Listen: Marisa Tomei Wants to Star in a TV Sitcom of Her Own After Channeling Edith Bunker06/25/2019
Attention casting directors: Marisa Tomei has got the TV bug. And not just any kind of TV: the Oscar winner is eager to return to the sitcom, where she got her start in 1987 on “A Different World.”
Tomei is still riding a high from starring in ABC’s recent “Live In Front of a Studio Audience” event, from executive producers Norman Lear and Jimmy Kimmel. Tomei starred as Edith Bunker in a re-creation of an “All in the Family” episode, and she said it convinced her it was time to get back to television.
“I’ve wanted to do a show for a while because I want to be in one place for a bit of time,” Tomei told Variety‘s “My Favorite Episode” podcast. “Part of it is just a different phase of life. After this ‘All in the Family’ live thing, I’m snake bit. I was telling my agents, I really want to do a sitcom! And they were like, no you don’t want to do sitcoms, nobody wants to do sitcoms. But I really want to do a sitcom!
“I like being in front of an audience, I do a lot of theater. And doing that, having that experience was such a thrill,” she said. “That format could be something I’d like to do. Because you can be very broad and I don’t get that many opportunities to do that.”
Tomei got on board “Live In Front of a Studio Audience” after a call from TV legend Lear, who reminded the actress that they met 30 years ago to discuss doing a TV project together. It took three decades, but it finally happened.”
“Norman called me on my cell phone,” she said. “He goes, ‘Remember 30 years ago when I said I was going to call you? I’m calling you now!’ And the thing was, I did meet him 30 years ago and he did say he was going to call me 30 years ago and he didn’t until now! So in this crazy way, Norman Lear discovered me!”
On this edition of the podcast, we talk to Tomei about how “Live In Front of a Studio Audience” went, whether she’d do it again, and the scariest moment of the evening (hint: it has something to do with that famous theme song). We also talked to her about her favorite episode of TV ever, the pilot to this year’s Netflix series “Russian Doll.” Listen below:
The premiere episode of “Russian Doll,” titled “Nothing in This World Is Easy,” comes from a story by Natasha Lyonne, Leslye Headland and Amy Poehler, and a teleplay by Headland, who also directed.
The show, which premiered February 1 on Netflix, follows Nadia, played by Lyonne, on her 36th birthday. After leaving her own birthday party at her friend Maxine’s loft, Nadia abruptly dies that night — and immediately finds herself back in Maxine’s loft bathroom. It happens over and over again, and at first, only Nadia seems to be affected.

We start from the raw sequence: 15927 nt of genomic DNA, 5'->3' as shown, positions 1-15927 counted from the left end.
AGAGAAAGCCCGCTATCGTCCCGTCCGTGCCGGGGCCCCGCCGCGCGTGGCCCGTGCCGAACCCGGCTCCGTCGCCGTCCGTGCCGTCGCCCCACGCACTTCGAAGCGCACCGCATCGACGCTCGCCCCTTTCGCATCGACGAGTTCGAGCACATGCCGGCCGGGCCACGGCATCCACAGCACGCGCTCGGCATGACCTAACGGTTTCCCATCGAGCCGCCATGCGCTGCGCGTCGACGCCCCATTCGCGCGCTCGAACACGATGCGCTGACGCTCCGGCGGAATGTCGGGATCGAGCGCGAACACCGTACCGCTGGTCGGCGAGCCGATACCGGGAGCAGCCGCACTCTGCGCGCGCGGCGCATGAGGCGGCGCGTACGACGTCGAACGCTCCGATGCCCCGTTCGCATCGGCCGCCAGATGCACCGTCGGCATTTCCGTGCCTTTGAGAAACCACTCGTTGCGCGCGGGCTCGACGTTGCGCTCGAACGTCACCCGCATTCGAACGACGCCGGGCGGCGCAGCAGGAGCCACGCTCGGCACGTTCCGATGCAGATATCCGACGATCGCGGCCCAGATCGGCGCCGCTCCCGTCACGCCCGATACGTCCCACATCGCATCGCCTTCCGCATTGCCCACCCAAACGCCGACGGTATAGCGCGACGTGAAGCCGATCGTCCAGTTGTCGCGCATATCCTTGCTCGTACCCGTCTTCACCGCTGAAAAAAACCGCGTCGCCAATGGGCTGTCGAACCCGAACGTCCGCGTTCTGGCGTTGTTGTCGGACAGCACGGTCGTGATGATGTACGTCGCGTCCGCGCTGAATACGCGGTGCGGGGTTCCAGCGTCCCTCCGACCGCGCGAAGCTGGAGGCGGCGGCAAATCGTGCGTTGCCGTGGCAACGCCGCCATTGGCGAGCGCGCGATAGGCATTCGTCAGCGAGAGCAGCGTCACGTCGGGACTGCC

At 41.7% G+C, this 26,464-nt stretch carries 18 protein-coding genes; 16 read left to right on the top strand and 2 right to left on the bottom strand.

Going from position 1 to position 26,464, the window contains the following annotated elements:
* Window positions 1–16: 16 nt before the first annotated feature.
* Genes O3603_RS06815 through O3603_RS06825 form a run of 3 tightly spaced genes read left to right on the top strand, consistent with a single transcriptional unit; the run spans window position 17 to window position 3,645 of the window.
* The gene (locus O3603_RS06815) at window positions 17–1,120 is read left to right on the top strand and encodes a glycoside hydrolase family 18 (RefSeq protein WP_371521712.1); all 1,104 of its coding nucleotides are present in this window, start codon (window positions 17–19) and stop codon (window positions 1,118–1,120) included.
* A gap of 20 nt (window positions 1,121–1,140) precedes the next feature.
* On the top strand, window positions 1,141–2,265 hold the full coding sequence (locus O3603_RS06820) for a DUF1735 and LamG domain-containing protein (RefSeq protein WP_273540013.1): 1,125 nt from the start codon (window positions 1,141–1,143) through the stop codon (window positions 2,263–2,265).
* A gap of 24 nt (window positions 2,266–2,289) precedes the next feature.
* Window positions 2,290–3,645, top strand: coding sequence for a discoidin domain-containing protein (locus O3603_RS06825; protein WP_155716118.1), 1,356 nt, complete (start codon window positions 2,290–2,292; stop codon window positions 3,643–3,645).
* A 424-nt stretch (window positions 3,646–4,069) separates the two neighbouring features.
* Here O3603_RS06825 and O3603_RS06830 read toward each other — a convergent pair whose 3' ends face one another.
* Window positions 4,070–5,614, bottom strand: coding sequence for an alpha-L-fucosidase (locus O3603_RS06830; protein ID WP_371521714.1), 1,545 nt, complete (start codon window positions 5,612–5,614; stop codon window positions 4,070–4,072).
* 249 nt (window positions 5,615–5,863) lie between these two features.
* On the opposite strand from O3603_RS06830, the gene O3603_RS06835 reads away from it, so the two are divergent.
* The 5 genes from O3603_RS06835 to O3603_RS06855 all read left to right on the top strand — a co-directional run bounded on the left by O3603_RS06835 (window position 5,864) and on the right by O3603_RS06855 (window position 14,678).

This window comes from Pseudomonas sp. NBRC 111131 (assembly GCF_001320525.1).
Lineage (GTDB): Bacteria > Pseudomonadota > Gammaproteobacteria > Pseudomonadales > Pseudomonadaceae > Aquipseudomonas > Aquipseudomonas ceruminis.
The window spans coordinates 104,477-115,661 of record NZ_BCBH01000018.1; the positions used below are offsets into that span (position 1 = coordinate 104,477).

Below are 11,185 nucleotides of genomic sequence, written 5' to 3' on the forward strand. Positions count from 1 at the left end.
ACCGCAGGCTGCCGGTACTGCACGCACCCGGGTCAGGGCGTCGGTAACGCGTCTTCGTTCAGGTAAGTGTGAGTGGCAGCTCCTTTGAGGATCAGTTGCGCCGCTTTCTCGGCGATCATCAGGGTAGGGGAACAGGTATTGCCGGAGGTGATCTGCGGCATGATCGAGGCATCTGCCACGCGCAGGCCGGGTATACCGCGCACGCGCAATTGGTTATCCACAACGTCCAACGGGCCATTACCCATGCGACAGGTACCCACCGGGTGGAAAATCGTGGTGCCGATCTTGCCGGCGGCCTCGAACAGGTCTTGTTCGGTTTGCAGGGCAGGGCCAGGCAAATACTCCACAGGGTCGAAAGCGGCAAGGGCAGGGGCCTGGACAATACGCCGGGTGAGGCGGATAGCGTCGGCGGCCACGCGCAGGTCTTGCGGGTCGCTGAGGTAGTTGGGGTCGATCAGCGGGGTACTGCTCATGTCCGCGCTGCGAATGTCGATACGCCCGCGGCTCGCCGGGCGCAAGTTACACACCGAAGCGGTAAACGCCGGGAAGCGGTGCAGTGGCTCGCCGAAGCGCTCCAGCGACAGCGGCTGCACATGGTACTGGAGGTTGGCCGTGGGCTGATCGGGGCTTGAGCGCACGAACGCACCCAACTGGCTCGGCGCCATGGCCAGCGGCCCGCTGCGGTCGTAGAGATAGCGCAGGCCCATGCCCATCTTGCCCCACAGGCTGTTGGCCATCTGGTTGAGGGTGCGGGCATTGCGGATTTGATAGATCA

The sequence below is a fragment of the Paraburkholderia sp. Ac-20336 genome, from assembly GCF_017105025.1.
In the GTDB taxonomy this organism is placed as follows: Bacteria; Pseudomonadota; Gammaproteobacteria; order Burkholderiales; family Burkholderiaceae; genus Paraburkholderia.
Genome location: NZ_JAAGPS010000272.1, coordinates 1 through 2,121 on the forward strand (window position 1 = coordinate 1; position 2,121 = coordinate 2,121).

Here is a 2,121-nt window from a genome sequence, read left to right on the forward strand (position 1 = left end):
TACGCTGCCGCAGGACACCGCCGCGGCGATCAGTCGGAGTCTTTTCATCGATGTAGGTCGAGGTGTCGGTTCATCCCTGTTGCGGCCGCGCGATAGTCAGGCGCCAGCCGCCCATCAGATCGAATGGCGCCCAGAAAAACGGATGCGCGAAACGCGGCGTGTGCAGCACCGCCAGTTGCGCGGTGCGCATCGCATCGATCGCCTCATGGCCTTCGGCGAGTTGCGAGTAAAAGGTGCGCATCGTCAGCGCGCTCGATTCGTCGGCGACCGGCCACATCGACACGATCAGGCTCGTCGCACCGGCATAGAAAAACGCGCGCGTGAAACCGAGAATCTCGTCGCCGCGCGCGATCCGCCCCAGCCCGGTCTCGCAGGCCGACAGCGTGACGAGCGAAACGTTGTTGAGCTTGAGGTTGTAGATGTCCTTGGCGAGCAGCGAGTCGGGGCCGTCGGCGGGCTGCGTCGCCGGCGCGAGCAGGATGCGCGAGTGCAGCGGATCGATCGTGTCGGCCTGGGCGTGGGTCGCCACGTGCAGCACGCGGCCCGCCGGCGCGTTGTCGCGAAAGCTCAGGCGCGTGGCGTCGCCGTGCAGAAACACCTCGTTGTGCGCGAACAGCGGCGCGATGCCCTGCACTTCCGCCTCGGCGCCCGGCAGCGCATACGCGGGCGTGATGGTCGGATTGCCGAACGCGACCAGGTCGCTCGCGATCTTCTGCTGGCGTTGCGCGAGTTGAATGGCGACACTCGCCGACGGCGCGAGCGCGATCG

“Russian Doll” was recently picked up for a second season, and Lyonne and company are preparing a whole new tale for Nadia and friends.
Tomei literally stumbled across “Russian Doll” before it even premiered. She was walking through the East Village in Manhattan late one evening when she came across Lyonne, an old friend since their days starring together in the 1998 film “The Slums of Beverly Hills.” Lyonne was shooting “Russian Doll,” and Tomei was an immediate fan.
“I see Natasha at the corner of Tompkins Square Park, and I see the trailers there, it was late at night,” she said. “Just walking through her set is how I heard it was going on!”
The night “Russian Doll” premiered, Tomei binged the entire series. “It is an experience, like reading a really good book. It stays with you, there are so many layers to it,” she said. “It’s very much about this legacy, her character is holding because of the stuff she worked through with her mom. This metaphor of Russian dolls as females. There is always a Russian doll inside of us.”
“It’s also so pleasurable, and what Leslie and Natasha and Amy chose, everything is right,” she added.
Coincidentally, Tomei also knew Headland because they had met in the past with an eye toward working on TV together. (Memo to Lyonne, Headland and Poehler: How about casting Tomei in Season 2?)
“Leslye Headland and I met a few times to think of a show to do because I’ve been trying to do a show for a really long time,” she said. “In my dreams perhaps it would happen. I was gobsmacked to see that these two had gotten together and what they had created.”
As for “Live In Front of a Studio Audience,” when asked whether the cast might return next year (think of it as a repertory company), Tomei said, “If they did, that would be thrilling. It’s the best of everything for a performer, it’s a stage performance but everyone gets to see it and it’s quick — and we know the writing’s incredible.”
“I feel very lucky in a tiny way for one week to be a part of this golden age of television, because I’ve been wanting to do it for so long,” she said. “I can’t let the golden age of television pass me by!”
Variety‘s “My Favorite Episode With Michael Schneider” is where stars and producers gather to discuss their favorite TV episodes ever — from classic sitcoms to modern-day dramas — as well as pick a favorite episode from their own series. On “My Favorite Episode,” some of the biggest names in TV share their creative inspirations — and how those episodes influenced them.
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